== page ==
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The Wasted Opportunity of Marvel’s Cinematic Villains

Warning: mild spoilers for Doctor Strange ahead.

So PCU just saw Doctor Strange on Tuesday, and hey, great movie. Maybe one of Marvel’s best, and it definitely keeps within the pattern and tone set by the other films: heroic origin, bridging middle arc, and big climactic finish with some teaser scenes in the credit.  Oh, and one other problem: Doctor Strange had the near-total absence of any character development for the villains.

Mads Mikkelsen plays Kaecilius, a rival sorcerer to Dr. Strange, who…is bad for…reasons. Oh, the reasons are spelled out in the movie (I TOLD YOU THERE’D BE SPOILERS): he sees life on Earth as finite, but the dark lord Dormammu promises eternal life. Kaecilius thinks existence would be perfect and more bearable under Dormammu, so he’s willing to betray his master and sell out to dark magic. Right. Got it. That’s all fine, but beyond a token introduction to Kaecilius and his motivations, we never really get to know the guy. He spends almost all of his appearances in the movie being evil and trying to kill people. For a multidimensional movie, the villain of Doctor Strange is painfully one-dimensional.

If you haven’t noticed, this is a problem for the Marvel Cinematic Universe films. Quick, and without consulting the internet: name one well-developed MCU villain besides Loki, and explain why they’re so well-done.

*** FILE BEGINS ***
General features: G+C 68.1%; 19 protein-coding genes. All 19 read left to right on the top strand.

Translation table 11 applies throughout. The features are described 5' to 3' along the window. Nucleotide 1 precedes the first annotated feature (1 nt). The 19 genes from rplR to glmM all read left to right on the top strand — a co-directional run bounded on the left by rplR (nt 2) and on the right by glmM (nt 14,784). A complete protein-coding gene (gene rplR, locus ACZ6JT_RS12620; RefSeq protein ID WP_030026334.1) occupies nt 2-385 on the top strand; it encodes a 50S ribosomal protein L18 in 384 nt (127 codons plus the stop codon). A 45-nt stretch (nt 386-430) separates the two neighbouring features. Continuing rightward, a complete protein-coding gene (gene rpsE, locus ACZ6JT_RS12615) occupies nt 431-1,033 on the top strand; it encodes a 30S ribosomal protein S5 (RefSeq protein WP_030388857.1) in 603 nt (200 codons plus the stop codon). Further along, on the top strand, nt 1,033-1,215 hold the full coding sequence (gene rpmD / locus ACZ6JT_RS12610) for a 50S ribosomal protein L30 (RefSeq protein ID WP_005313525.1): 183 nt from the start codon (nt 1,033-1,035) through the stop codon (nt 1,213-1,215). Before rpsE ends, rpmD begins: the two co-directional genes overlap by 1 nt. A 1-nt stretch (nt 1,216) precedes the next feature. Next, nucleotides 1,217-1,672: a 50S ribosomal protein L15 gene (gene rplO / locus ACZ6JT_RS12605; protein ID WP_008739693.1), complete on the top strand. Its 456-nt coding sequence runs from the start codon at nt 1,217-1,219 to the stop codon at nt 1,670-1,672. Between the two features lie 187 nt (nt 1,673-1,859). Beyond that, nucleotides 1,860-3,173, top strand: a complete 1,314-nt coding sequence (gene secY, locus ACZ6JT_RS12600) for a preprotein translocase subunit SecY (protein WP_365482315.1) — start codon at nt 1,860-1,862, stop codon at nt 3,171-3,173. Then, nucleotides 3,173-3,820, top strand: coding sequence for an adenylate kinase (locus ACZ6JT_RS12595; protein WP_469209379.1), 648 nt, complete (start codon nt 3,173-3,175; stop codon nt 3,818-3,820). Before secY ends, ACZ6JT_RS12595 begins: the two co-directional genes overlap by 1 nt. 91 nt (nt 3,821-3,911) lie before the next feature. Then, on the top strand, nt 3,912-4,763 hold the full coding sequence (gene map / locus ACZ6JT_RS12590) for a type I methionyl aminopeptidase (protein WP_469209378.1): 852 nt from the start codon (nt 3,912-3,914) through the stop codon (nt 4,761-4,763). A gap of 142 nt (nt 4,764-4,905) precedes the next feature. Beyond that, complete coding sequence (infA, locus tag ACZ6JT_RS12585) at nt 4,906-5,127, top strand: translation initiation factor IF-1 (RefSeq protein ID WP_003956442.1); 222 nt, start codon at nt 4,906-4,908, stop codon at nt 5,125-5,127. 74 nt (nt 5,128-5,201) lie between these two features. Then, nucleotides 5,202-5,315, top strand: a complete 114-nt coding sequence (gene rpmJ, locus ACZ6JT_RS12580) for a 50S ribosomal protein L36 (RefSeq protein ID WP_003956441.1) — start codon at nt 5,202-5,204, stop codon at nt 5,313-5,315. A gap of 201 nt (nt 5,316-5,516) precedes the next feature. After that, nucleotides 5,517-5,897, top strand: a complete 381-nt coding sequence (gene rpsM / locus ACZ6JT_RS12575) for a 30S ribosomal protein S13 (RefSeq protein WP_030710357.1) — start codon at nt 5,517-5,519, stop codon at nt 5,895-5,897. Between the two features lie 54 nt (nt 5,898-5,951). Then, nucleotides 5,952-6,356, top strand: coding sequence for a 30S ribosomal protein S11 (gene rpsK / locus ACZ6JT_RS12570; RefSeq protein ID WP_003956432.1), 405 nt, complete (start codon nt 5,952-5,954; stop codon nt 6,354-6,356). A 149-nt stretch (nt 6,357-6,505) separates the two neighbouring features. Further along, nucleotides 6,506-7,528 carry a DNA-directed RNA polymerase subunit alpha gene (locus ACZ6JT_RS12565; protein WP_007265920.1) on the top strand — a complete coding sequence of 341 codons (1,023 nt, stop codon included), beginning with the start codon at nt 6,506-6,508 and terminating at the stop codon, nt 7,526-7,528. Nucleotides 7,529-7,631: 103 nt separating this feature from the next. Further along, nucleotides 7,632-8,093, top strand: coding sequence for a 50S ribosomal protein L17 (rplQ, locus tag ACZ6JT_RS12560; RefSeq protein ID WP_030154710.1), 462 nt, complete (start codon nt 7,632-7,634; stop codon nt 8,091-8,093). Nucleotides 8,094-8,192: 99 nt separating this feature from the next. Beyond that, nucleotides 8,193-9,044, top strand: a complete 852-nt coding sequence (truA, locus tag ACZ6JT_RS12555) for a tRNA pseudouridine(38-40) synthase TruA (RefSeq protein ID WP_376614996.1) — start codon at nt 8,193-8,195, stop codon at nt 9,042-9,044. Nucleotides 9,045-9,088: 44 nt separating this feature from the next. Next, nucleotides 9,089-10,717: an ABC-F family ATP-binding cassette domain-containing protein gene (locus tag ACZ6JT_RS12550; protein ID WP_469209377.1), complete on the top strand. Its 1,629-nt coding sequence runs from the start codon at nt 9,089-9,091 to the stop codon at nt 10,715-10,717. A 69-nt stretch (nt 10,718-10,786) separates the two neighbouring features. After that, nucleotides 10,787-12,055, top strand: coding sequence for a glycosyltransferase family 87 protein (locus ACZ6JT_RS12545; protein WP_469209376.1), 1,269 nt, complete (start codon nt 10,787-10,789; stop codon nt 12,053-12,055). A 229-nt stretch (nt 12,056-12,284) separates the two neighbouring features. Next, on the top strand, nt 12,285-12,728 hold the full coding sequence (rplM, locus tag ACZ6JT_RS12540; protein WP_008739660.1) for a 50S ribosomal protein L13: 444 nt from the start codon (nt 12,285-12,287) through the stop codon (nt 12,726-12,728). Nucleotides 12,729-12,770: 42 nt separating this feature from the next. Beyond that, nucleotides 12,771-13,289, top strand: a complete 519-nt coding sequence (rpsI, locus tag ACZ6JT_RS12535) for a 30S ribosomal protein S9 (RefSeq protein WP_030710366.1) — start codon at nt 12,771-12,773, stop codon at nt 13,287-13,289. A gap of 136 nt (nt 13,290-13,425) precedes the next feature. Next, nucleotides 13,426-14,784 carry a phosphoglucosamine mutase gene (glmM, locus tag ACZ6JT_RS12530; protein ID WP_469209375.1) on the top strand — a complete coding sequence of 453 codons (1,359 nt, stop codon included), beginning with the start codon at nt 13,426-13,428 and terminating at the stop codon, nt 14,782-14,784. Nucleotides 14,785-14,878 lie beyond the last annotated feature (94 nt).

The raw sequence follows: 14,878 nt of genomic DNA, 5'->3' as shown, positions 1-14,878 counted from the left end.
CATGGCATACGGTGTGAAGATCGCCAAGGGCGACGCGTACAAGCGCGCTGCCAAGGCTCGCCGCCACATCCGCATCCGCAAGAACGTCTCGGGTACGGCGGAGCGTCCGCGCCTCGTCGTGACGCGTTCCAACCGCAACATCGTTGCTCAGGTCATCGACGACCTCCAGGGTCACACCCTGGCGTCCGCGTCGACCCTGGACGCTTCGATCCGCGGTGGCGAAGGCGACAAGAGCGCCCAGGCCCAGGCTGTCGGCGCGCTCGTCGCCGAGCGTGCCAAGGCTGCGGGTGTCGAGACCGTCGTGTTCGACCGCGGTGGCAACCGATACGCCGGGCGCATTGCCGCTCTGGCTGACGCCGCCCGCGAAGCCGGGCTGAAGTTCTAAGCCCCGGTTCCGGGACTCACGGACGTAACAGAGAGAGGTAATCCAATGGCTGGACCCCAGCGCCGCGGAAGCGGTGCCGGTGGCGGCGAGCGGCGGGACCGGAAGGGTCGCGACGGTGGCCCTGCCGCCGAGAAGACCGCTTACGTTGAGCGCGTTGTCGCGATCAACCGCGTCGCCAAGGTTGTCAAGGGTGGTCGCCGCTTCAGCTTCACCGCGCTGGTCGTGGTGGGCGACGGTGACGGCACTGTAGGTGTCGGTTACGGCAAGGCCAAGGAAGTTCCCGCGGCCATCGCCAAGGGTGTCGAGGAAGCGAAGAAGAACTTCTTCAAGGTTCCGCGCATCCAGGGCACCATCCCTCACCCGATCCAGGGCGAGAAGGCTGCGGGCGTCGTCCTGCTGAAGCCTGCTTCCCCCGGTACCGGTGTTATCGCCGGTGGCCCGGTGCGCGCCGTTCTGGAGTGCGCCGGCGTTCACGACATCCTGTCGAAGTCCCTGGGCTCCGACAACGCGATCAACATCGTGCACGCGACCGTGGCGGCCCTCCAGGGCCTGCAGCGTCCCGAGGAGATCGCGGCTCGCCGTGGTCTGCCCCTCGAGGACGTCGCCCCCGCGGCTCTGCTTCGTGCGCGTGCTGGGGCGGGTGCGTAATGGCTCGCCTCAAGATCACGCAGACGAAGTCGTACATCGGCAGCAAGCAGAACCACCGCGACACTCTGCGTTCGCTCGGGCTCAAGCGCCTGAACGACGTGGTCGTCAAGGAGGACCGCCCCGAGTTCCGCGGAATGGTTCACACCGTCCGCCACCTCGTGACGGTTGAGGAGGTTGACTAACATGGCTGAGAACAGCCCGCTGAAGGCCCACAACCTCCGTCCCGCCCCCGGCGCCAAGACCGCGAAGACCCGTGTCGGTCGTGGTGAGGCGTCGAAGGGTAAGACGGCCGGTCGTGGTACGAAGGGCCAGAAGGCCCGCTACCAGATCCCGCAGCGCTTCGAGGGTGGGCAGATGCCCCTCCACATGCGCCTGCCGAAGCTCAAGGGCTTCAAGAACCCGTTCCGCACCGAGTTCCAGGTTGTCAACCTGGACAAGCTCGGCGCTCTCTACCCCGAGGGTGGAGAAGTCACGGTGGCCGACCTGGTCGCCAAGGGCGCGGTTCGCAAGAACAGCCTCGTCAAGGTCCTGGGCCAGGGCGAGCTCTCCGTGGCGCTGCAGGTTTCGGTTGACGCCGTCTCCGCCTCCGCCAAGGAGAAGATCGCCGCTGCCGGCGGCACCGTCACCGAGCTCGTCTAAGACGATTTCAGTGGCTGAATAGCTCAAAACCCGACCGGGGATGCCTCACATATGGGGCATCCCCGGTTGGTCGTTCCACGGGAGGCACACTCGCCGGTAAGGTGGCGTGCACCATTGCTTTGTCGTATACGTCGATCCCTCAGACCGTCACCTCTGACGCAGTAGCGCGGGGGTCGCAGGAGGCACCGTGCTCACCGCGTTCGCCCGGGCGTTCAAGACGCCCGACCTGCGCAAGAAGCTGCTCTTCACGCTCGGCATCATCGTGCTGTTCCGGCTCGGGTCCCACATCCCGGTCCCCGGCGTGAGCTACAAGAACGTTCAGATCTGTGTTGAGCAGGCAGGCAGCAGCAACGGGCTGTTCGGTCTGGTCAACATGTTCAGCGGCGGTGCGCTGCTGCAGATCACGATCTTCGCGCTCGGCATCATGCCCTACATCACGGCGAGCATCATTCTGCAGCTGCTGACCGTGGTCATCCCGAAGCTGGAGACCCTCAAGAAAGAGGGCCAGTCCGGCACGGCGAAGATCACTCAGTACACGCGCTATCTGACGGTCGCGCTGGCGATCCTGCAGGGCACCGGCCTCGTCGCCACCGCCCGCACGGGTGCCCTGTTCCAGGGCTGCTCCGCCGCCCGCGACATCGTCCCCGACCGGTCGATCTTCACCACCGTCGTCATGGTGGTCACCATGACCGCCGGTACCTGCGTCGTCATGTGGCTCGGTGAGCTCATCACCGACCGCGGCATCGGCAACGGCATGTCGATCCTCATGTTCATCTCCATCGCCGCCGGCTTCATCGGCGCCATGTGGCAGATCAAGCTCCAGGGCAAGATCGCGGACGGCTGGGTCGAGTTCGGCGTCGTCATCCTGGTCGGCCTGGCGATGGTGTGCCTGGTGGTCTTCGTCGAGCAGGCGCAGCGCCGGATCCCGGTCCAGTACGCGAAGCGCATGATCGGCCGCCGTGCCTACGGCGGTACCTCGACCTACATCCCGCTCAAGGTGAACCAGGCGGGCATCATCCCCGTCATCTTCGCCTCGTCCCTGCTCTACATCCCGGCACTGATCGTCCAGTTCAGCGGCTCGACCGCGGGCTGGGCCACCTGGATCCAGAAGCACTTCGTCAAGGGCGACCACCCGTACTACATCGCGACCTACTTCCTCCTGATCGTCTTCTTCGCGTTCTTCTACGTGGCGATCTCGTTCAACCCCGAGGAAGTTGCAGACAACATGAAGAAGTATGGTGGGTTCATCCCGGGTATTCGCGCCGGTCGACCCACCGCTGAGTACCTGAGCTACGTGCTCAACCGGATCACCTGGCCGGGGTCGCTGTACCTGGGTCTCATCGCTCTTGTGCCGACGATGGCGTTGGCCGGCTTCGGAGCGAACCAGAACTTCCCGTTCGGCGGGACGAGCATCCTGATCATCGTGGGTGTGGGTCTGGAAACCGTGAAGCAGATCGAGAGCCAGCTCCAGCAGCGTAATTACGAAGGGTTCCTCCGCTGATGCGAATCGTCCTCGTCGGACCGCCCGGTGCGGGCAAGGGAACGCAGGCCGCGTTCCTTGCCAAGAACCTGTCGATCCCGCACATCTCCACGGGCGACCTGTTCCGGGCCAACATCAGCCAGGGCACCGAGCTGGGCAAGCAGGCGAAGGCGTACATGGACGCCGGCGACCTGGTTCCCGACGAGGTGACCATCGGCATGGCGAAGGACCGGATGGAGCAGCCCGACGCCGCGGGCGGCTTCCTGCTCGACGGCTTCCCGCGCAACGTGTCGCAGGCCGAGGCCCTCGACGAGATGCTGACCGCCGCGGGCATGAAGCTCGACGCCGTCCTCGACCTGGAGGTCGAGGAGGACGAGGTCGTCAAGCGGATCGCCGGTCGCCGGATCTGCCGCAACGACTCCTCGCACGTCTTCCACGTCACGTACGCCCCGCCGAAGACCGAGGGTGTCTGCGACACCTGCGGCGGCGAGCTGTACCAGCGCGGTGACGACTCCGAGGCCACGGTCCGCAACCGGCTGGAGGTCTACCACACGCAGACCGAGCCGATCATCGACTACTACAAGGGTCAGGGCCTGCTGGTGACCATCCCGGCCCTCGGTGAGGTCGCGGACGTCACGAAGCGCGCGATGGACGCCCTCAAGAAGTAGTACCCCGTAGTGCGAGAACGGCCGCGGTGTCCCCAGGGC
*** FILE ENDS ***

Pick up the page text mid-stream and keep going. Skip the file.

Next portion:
Go on. I bet you can’t. If you can, congratulations. But I’ll bet most people reading this article can’t.


Seriously: in five years you won’t remember who this is.

Yes, Loki is the rare exception here. Besides the fact that Tom Hiddleston’s Loki steals absolutely every scene he’s in, the fact is that Loki has two things going for him. One, he’s got a well-developed backstory. Keeping true to the comics, Loki is actually a frost giant adopted by Odin as an infant. He’s in Asgard, but not of Asgard. He’s permanently the outsider, not as good as his brother Thor, always standing next in line for his father’s affections.

But second, Loki gets an incredible amount of screen time compared to the MCU’s other villains. We get to know Loki because we’re actually able to get inside his head. We know that he’s always scheming, a trickster, and he’s never quite showing us everything that he has planned. Loki is memorable because Loki is fun, and we get to spend the right amount of time with him so we can get to know him.


This is an actual screencap from a Marvel movie. Anyone remember this guy? No?

So now let’s think of the MCU’s other villains and see how badly developed they are in comparison with Loki:

  • Obadiah Stane: OK, Stane is tolerable as the steward of Stark Industries who’s displaced when the drunkard son suddenly wants to take his company back. With Iron Man as the impetus for the MCU, and maybe the gold standard for Marvel movies, I’ll actually say Stane is a decently developed character. It’s just that he was killed at the end of Iron Man, so we haven’t seen him since 2008.